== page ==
French Regional Wines: South-West France
"Three elements have combined over the last decade to make the Southwest one of the New France's most startlingly improved wine regions: great grape varieties, forgotten terroirs of outstanding quality and the burning desire to prove a point." (Andrew Jefford, The New France, Mitchell Beazley)
We work with some of the very best producers in this diverse region:
This quiet, remote part of France is still largely undisturbed by tourists and untroubled by modern life even though the Autoroute from Tours is largely toll-free. Other roads take you through the many cite étape villages, pretty stop-off points providing a welcome break to any tourist.
Many observers complain that the region does not have a single identity; rather it is several distinct regions with different geographic, historic and cultural characteristics and different grape varieties. That may be so but I would argue that, in that case, this is part of the region's identity and, if it should be divided, this can be achieved neatly between those appellations that rely on the Bordeaux varieties and those that do not. Click here to see a map of the region.
Indeed, coming from Bordeaux' St-Emilion and Cotes de Castillon there is no obvious reason to the casual observer why the vineyards of Bergerac are excluded from the Bordeaux vineyards. The grape varieties are the same as is the range of wines produced. The reasons are historical (Bordeaux was Catholic whilst Bergerac was Protestant) and political (Bordeaux is in the Gironde département; Bergerac in the Dordogne), that is all! Other regions are merely extensions of this theme: Duras, Buzet and, to a lesser extent (because it uses both Bordeaux and South-Western varieties), the Côtes du Marmandais.
Further east is Cahors, a curious appellation, dominated by one of Bordeaux' lesser varieties (Malbec, traditionally known here as Auxerrois) producing two distinct styles of wines: easy-going quaffing wines or great power-house wines. All are red; many are complemented by Merlot or Tannat although Malbec must comprise at least 70% of any blend. Fans can probably thank the Argentines for the vast improvement over the last decade or so but the wines here are very different to their New World counterparts, as you might expect. Whereas the wines from Argentina are sweet and fruity, their French counterparts tend to been more structured, demanding of food and much more long-lived. Château du Cédre is one of the appellation’s leading wineries; winemaker Pascal Verhaeghe also oversees production at nearby Château Haut-Monplaisir. Both produce dark wines from 100% Malbec which need time; not quite the “black wines” of the past but big and brooding nonetheless. Château Lamartine in the west of the appellation blends Tannat with excellent results for its superb “Cuvée Particulière” but its top wine, “Expression” is pure old-vine Malbec.
South of these appellations, things change with every sub-region having distinctive traditions and grape varieties, many not found elsewhere in France, let alone the rest of the world.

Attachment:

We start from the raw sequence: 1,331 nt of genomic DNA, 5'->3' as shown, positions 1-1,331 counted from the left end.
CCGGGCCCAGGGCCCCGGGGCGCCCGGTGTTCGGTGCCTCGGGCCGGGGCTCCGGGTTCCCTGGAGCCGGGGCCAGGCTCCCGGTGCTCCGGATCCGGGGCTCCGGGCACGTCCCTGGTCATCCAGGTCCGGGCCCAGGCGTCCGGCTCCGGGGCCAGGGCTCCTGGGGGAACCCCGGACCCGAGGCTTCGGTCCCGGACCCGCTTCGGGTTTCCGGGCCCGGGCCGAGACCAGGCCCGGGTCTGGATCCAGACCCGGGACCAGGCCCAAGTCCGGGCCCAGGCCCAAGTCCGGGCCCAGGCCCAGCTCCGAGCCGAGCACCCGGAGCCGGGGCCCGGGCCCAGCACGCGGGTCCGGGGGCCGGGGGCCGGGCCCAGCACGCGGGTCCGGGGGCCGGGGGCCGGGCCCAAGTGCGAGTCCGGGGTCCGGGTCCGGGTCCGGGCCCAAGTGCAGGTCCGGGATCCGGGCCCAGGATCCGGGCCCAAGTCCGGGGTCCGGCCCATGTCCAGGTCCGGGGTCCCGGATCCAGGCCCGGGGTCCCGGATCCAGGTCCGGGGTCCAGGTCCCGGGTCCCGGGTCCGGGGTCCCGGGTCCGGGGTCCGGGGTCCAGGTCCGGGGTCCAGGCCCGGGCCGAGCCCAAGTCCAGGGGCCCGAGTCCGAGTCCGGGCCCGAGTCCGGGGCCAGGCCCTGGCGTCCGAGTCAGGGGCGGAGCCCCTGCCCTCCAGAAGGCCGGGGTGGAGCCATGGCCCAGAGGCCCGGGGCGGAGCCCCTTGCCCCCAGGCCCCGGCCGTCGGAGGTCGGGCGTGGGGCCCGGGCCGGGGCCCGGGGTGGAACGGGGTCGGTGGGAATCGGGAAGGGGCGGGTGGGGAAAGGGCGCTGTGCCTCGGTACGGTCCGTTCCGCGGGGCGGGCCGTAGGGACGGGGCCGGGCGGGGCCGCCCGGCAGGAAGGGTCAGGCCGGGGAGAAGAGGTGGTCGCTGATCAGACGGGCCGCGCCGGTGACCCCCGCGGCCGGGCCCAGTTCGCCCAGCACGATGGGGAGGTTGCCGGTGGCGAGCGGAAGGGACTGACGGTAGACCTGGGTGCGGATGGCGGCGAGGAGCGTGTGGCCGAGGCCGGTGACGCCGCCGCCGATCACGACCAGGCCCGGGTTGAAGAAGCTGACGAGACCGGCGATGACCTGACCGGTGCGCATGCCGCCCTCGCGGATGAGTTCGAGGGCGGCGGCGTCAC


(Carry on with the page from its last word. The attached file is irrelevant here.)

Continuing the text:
Fronton lies between Cahors and Toulouse and produces peppery reds from Négrette combined with the Cabernets, Syrah and, for the lighter wines, Gamay. This latter variety seems appropriate as I think of the wines as Beaujolais on steroids! Certainly I can’t think of a better way to describe Château Montauriol’s “Mons Aureolus” which blends Négrette with 25% each Syrah and Cabernet.
Further east, on the way to the town of Albi is Gaillac, the largest appellation of the south-west. The area includes several of France's "100 most beautiful villages" (many of the others are in the Southern Rhône/Provence) but what about the wines? Just about every type of wine is made here: sparkling wines made using the Champagne method or the méthode rurale (where the sparkle is created by the termination of the alcoholic fermentation); also Perlé wines which have a slight sparkle left over from the malolactic fermentation. Red, white and rosé wines are made at various quality and price levels, and, perhaps best of all, sweet white wines based on the local Loin de l'Oeil variety. At the fête des vins in August 2009, I even came across a wine which was Gaillac's answer to sherry although I was not greatly impressed. What did impress was the quality of the wines from Domaine Rotier whose ‘Renaissance’ range includes some of the finest, most individual wines of the appellation.
The Gers département is Armagnac country (the remains of the Tour d'Armagnac are pictured, left). In recent years as the popularity of spirits has declined, producers have been making white wines from Ugni Blanc and Colombard with increasing success (particularly the Colombard) in the Côtes de Gascogne vin de pays. Reds are being produced using Cabernet and Merlot, many of which are recent plantings. The wines are generally nothing special but can be pleasant enough holiday drinking.
Further over towards the Altantic coast are the more obscure appellations. The Cotes de St Mont is a VDQS producing Tannat-based wines along the lines of Madiran. St Mont is dominated by the Producteurs Plaimont, a well-organised co-operative operating throughout the region and producing a wide range of wines from the various local appellations. Inevitably, quality varies massively but there are some very good wines to be obtained from any of the many outlets scattered around.
Madiran is home of "Gascony's great red wine" (Hugh Johnson and Jancis Robinson, World Atlas of Wine, Mitchell Beazley). The wines are based on the unforgiving Tannat which has to be tamed somehow. Different approaches have been adopted: Didier Barré performs extensive racking (transferring the wine from barrel to barrel) at his Domaine Berthoumieu whilst Patrick Ducournau of Domaine Mouréou/Chapelle Lenclos invented micro-oxygenation, a technique now used widely throughout the south-west. Either way, the best wines are superb: Andrew Jefford is not alone in suggesting they rival the (far more expensive) crus classés of Bordeaux (The New France, Mitchell Beazley) and anyone interested in the health benefits of wine should read Dr Roger Corder's The Wine Diet before tucking into a confit de canard with a couple of glasses of Madiran (from Berthoumieu or Mouréou, of course).
Once a year, the sleepy village of Madiran welcomes visitors in their thousands to it its fête des vins, one of the best wine fairs I have ever attended. Read more about this on our blog.